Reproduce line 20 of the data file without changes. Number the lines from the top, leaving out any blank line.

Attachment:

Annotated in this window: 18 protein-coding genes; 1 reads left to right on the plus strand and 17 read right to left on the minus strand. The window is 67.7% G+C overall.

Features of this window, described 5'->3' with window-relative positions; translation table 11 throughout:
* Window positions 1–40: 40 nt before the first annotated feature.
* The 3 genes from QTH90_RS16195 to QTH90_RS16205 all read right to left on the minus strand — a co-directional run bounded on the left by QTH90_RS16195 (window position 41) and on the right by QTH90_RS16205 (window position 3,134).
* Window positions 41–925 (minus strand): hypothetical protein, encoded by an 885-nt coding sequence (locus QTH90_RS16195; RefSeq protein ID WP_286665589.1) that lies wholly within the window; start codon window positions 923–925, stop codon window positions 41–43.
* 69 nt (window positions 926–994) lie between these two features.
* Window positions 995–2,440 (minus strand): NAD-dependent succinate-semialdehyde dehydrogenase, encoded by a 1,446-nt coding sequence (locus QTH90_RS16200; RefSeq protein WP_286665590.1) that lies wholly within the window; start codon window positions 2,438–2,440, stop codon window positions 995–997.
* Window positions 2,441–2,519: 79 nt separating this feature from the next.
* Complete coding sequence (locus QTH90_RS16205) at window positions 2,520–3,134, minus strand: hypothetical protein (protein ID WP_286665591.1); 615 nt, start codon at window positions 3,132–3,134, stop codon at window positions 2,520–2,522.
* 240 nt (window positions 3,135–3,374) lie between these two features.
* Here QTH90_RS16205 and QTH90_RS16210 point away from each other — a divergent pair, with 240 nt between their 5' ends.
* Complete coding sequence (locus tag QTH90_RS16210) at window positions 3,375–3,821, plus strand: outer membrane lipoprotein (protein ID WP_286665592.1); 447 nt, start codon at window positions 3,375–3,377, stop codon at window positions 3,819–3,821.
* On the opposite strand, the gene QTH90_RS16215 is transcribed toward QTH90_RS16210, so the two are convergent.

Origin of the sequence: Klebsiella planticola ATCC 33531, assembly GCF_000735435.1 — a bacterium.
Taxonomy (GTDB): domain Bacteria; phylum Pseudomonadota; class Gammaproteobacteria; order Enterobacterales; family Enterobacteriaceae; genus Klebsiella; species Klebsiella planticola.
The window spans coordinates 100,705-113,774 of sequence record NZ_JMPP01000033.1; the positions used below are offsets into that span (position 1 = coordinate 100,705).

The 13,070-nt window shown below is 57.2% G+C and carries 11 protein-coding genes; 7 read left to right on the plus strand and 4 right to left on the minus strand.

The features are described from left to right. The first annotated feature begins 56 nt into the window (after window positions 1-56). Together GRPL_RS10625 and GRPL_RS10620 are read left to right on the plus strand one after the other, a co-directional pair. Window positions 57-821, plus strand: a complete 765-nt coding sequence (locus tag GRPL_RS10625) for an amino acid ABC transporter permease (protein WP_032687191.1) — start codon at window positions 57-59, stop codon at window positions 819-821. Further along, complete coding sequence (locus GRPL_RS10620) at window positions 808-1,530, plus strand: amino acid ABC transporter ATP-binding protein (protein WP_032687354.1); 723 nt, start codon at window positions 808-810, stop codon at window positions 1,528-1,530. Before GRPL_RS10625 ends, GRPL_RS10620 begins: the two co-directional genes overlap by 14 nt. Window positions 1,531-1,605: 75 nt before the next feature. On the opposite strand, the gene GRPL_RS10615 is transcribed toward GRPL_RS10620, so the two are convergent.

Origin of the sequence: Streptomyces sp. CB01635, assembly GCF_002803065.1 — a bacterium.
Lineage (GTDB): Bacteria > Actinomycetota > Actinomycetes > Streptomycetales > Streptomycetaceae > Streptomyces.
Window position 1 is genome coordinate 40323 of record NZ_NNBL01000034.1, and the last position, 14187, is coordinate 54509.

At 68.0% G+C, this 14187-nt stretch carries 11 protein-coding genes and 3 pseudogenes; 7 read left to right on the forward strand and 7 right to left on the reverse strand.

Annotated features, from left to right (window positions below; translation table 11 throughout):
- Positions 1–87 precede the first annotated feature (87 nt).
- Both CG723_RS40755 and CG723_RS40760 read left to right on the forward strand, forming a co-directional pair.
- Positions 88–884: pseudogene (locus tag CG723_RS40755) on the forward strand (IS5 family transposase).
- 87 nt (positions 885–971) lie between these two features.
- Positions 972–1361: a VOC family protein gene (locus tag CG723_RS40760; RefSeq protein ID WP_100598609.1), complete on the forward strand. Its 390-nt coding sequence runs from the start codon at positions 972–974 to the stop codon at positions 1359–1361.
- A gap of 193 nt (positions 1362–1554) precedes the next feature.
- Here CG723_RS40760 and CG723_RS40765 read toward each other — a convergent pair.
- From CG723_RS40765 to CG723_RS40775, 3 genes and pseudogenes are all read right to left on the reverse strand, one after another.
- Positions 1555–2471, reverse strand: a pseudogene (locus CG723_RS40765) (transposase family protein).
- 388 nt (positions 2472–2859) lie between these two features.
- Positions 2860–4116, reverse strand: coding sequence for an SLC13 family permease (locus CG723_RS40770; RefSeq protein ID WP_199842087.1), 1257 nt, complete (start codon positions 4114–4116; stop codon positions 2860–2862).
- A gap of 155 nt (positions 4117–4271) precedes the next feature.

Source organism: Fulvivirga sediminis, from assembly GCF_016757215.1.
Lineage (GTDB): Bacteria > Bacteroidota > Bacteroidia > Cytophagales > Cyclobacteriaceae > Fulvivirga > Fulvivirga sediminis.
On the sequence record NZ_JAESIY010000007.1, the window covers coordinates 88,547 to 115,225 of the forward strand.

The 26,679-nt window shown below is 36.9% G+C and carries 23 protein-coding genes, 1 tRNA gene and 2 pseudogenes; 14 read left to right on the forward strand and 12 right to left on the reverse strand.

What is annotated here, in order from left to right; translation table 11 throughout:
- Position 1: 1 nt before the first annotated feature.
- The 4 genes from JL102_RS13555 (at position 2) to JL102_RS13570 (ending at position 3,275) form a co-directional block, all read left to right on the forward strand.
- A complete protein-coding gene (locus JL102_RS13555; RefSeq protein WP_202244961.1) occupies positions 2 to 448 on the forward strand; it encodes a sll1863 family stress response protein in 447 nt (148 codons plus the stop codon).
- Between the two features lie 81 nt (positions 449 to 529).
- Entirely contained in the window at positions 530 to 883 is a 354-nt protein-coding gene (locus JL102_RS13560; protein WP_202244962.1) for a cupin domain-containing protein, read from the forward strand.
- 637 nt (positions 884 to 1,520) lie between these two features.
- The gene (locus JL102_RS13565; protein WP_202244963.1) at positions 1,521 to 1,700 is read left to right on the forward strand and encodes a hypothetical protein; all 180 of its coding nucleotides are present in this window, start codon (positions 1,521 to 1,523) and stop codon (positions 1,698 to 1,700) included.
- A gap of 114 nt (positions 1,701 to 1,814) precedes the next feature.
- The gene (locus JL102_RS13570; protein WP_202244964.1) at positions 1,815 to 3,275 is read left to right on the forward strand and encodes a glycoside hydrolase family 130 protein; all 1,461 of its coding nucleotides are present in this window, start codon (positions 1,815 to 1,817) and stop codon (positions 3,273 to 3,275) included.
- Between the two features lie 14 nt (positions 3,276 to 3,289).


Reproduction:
Lineage (GTDB): Bacteria > Actinomycetota > Actinomycetes > Streptomycetales > Streptomycetaceae > Streptomyces.